It sounds indeed very frustrating; however, given that you really want to sell and that there's no other potential offer, I'm afraid that you probably have to put up with it. They are obviously trying to make it work but on the other hand, aren't in a hurry, and neither do they have to.


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RE: How many showings from one buyer does it take to make a sale?

Personally, if it were my home and I really wanted to sell it, I would do something to welcome them back and thank them for their continuing interest in my home. Maybe leave a nice "did you know about…" type of note about features of the neighborhood, town, or things a buyer wouldn't notice at first but make day to day life in my home nice. Considering how difficult it probably is to get a contractor (let alone two!) to come to a home a person doesn't even own yet, they are clearly invested (and may have laid out some cash for the contractor visits). You're lucky to have someone that interested in your home.


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RE: How many showings from one buyer does it take to make a sale?

I would be interested to know about - and would have already done a driveby - of their current home which is not on the market, yet. How big of stretch is this move for them? And I would be asking my realtor to get info about whether they can buy yours w/o selling theirs first. Since the dynamics of your selling market are the same ones they'd be selling in, a contingency offer may only prolong your agony, especially given that we are heading into the winter when RE curls up for a nap. (I live in the Cap. Dist., too.)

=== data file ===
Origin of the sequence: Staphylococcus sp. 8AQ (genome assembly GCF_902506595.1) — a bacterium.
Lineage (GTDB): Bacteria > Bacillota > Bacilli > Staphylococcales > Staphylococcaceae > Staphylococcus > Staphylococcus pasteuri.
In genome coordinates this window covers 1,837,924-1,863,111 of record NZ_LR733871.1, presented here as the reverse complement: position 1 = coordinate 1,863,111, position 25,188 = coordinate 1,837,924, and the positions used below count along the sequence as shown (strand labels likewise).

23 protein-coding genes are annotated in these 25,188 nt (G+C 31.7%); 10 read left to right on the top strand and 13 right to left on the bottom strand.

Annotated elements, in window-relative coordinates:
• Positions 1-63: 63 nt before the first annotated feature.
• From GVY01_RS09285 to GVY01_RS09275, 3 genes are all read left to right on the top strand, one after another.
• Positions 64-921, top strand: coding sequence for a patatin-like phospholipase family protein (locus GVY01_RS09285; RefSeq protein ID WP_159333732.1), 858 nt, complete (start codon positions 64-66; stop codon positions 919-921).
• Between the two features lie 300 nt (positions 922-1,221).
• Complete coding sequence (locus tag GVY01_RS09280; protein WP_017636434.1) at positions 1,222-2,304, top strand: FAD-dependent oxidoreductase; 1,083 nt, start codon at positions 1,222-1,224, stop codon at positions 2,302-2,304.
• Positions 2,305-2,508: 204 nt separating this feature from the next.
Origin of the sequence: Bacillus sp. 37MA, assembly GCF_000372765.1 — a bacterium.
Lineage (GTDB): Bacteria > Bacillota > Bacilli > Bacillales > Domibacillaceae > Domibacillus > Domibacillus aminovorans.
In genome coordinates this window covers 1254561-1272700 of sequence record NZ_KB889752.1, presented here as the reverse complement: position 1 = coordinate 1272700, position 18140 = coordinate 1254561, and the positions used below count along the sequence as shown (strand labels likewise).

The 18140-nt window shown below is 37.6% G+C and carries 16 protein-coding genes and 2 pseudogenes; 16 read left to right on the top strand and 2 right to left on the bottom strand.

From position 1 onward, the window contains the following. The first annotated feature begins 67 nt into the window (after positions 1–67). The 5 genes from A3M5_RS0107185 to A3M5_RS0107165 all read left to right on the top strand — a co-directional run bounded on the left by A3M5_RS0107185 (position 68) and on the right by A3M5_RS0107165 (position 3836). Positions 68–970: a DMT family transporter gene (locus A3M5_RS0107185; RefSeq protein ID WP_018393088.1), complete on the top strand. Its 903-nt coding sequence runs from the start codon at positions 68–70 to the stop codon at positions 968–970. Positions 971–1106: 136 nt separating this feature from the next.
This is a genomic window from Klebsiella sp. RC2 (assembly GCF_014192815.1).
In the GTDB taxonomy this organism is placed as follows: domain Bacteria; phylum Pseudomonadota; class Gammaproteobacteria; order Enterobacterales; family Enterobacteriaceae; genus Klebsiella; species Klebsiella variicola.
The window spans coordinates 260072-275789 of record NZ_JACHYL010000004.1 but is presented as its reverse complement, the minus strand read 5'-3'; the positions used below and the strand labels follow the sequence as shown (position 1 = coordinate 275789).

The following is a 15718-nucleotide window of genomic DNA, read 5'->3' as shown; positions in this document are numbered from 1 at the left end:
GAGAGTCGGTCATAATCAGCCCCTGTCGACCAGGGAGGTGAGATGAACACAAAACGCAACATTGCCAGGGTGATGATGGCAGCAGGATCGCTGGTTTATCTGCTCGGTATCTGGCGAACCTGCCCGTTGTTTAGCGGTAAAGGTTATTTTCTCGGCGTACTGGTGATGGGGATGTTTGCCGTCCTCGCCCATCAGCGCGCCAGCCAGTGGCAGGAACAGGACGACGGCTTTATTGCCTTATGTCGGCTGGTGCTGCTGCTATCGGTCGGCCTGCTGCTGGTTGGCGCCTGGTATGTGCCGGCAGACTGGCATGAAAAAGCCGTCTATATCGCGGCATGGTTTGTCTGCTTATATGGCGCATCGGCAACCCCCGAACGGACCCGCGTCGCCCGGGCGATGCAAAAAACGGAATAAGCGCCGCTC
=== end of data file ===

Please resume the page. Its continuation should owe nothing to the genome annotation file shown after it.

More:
I agree about not leaving your house for the showings at this point. Just retreat to one of your rooms (not the master bedroom, obviously!) and stay out of the way. You may learn more about how serious they are. Gettng two contractors there has probably cost them some money, so they are live prospoects that I wouldn't drive away with too many limitations.

A key thing I would be trying to suss out is whether they are paying the contractors, or simply just very good at getting people to do free stuff for them by dangling future financial rewards. If they are danglers, that would make me worried they were dangling me, too. If your realtor is good at teasing things out, perhaps a little discrete prying will sort this out.

Good luck!

L.


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RE: How many showings from one buyer does it take to make a sale?

We had a couple interested buyers that came back 3 times. We approached subsequent visits with the mindset of "we need to understand their concerns and try to help them overcome them." So we sicced our realtor on theirs to find out what was causing them to waver, and then suggested solutions. One was trying to see if a pole barn would work, so we set out the plat map with dimensions, a sheet listing setback requirements and a can of spray paint inviting them to paint on the lawn to see if they could configure one adequately.